Dan Williams is a middle-aged man seeking to come to terms with ghosts from his familial past and with the discordances of his familial present. The Williams family, of which Dan is now the patriarch of sorts, is a venerable Maryland clan, with roots that can be traced back to the American Revolution. Dan, a widower with two grown and relocated children, now lives alone in a house that is a physical emblem of familial tradition and history—antiques stand on the oaken floors, two-hundred-year-old oil portraits hang on the walls.
Into this house, Dan welcomes his children for a rare weekend reunion. His daughter, Rachel, a corporate lawyer working in Wilmington, Delaware, is a robust, physical woman; a lacrosse player during her college days, she shares a heartiness with her father that bonds them in an athletic way. She returns with the news that she is leaving the homegrounds of the Chesapeake and relocating to Seattle. Dan’s son, Nick, is a writer currently living in New York City. Dan sees his relationship with his son as problematic—he laments to his daughter that he has “made a hash” of Nick. To complicate matters further, Nick has brought his girlfriend, Patty Keith, with him.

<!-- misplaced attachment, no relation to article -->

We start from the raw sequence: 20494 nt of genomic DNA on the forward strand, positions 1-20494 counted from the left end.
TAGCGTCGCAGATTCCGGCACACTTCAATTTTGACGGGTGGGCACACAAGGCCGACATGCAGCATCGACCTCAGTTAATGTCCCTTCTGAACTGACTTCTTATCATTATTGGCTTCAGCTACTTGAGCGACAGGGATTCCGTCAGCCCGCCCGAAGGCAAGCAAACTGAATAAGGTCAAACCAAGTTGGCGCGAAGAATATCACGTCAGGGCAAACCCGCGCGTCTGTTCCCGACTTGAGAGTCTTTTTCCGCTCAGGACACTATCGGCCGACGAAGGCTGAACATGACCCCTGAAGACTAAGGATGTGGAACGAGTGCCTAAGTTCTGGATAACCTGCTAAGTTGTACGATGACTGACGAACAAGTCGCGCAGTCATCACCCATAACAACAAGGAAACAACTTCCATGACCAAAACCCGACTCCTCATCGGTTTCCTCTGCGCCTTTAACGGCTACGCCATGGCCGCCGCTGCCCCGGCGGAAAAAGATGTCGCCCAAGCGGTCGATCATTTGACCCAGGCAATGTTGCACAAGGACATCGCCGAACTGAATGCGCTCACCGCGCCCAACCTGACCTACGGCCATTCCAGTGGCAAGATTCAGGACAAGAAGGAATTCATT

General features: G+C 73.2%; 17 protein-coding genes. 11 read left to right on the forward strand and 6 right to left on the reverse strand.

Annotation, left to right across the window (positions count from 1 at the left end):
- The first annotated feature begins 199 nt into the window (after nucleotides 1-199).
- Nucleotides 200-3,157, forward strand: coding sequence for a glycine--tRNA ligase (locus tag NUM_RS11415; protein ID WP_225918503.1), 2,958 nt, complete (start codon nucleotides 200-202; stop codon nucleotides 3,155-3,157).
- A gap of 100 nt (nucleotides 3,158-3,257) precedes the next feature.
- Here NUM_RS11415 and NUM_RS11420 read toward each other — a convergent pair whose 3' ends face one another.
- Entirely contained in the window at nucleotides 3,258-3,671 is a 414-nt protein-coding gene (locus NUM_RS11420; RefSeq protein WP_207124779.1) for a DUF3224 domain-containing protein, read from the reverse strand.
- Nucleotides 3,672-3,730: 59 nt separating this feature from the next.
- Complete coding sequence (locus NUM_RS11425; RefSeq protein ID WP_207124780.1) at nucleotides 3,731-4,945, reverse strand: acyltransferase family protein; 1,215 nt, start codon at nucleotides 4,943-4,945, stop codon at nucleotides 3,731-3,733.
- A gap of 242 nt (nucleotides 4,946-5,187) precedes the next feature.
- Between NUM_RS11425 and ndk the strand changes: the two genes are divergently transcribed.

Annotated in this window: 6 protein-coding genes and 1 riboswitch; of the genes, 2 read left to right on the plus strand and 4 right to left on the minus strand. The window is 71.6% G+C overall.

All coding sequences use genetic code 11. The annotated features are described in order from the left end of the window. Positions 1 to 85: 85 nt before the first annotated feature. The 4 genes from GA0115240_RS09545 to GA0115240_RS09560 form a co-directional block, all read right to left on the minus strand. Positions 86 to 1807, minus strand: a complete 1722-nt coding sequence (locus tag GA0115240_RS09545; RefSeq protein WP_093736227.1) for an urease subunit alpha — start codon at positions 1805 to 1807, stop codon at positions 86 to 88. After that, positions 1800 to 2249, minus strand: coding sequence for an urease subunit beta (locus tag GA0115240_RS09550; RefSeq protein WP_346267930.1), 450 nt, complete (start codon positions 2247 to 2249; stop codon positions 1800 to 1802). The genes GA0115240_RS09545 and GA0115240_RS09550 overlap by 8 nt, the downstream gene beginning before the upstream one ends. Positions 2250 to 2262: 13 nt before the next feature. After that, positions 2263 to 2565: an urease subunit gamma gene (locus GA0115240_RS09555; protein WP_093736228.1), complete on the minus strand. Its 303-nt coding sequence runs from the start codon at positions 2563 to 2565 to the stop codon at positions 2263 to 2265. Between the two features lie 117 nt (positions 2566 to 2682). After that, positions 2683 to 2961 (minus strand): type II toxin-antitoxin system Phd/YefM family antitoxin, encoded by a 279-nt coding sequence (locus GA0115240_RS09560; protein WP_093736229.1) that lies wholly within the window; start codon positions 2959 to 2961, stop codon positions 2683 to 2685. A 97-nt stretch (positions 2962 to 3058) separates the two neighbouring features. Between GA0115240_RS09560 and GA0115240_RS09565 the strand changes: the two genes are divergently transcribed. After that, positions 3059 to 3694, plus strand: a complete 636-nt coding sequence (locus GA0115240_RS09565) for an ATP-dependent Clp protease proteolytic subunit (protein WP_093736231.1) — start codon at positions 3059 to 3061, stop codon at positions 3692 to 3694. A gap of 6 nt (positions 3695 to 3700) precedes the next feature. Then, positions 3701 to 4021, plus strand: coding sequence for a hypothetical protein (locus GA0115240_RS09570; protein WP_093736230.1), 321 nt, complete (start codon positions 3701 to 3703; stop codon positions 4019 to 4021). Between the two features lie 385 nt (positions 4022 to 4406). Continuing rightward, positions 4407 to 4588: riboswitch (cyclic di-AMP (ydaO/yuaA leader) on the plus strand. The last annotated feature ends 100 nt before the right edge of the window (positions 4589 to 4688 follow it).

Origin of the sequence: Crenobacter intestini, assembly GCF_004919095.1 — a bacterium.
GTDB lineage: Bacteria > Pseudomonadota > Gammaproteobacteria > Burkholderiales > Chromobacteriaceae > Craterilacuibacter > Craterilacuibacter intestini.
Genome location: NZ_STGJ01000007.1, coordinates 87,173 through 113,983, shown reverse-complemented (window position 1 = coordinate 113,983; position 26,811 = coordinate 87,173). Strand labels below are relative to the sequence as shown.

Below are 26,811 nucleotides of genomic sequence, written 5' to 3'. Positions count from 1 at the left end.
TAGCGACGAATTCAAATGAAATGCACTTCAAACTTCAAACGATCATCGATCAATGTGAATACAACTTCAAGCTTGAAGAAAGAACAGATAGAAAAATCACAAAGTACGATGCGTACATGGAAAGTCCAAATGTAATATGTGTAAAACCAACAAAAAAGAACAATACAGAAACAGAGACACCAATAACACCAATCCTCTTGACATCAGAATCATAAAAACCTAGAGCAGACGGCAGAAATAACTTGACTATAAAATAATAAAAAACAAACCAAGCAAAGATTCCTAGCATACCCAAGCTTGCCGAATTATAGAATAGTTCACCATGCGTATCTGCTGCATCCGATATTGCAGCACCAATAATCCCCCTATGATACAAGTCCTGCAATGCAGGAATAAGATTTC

Tragedies, large and small, shadow Dan’s life. His wife, Helen, died in a hit-and-run accident soon after their marriage, leaving a huge gap in his existence as a husband as well as his existence as a man. Dan subsequently sought to fill that gap through a relationship with Sheila Frederick, who years before had been merely a high school fantasy object. This romance left a slightly smaller, but equally jagged, hole in Dan’s heart. Meanwhile, Dan handed over the raising of his two young children to a housekeeper—an act that he now perceives as an abdication of his fatherly responsibility and as a partial cause of his lack of connection with Nick. Dan thinks, too, of his own father and his relationship with that man; Dan worries about being one of a “generation that lost its children.”
The facts of Dan’s personal past impinge on his present. Part of his purpose in having his children temporarily back in the fold is to attempt a reconciliation between himself and his son, although the...
(The entire section is 910 words.)